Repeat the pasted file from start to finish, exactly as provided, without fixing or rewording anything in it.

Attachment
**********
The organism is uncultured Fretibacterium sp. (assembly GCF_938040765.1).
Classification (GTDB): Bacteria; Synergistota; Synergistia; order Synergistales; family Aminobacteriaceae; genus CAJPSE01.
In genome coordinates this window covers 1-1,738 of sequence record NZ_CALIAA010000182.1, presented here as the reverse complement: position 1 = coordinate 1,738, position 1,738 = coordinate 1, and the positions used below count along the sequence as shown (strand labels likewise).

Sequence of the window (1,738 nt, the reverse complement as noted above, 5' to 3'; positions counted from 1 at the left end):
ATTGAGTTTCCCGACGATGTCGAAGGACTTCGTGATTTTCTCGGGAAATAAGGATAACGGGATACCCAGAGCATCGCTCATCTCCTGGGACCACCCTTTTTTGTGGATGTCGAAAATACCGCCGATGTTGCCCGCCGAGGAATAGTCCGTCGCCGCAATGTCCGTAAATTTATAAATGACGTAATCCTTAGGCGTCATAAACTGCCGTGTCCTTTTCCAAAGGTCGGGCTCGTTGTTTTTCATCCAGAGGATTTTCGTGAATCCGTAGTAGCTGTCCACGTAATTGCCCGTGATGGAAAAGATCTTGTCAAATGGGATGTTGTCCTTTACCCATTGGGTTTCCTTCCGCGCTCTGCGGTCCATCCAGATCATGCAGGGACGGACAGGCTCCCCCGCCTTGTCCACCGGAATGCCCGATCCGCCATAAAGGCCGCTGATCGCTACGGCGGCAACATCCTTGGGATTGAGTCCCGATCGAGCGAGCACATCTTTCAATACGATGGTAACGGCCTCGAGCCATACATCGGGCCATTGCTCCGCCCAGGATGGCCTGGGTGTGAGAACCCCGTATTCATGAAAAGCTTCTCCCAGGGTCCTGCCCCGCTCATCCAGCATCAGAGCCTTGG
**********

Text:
The organism is uncultured Fretibacterium sp. (assembly GCF_938040765.1).
Classification (GTDB): Bacteria; Synergistota; Synergistia; order Synergistales; family Aminobacteriaceae; genus CAJPSE01.
In genome coordinates this window covers 1-1,738 of sequence record NZ_CALIAA010000182.1, presented here as the reverse complement: position 1 = coordinate 1,738, position 1,738 = coordinate 1, and the positions used below count along the sequence as shown (strand labels likewise).

Sequence of the window (1,738 nt, the reverse complement as noted above, 5' to 3'; positions counted from 1 at the left end):
ATTGAGTTTCCCGACGATGTCGAAGGACTTCGTGATTTTCTCGGGAAATAAGGATAACGGGATACCCAGAGCATCGCTCATCTCCTGGGACCACCCTTTTTTGTGGATGTCGAAAATACCGCCGATGTTGCCCGCCGAGGAATAGTCCGTCGCCGCAATGTCCGTAAATTTATAAATGACGTAATCCTTAGGCGTCATAAACTGCCGTGTCCTTTTCCAAAGGTCGGGCTCGTTGTTTTTCATCCAGAGGATTTTCGTGAATCCGTAGTAGCTGTCCACGTAATTGCCCGTGATGGAAAAGATCTTGTCAAATGGGATGTTGTCCTTTACCCATTGGGTTTCCTTCCGCGCTCTGCGGTCCATCCAGATCATGCAGGGACGGACAGGCTCCCCCGCCTTGTCCACCGGAATGCCCGATCCGCCATAAAGGCCGCTGATCGCTACGGCGGCAACATCCTTGGGATTGAGTCCCGATCGAGCGAGCACATCTTTCAATACGATGGTAACGGCCTCGAGCCATACATCGGGCCATTGCTCCGCCCAGGATGGCCTGGGTGTGAGAACCCCGTATTCATGAAAAGCTTCTCCCAGGGTCCTGCCCCGCTCATCCAGCATCAGAGCCTTGG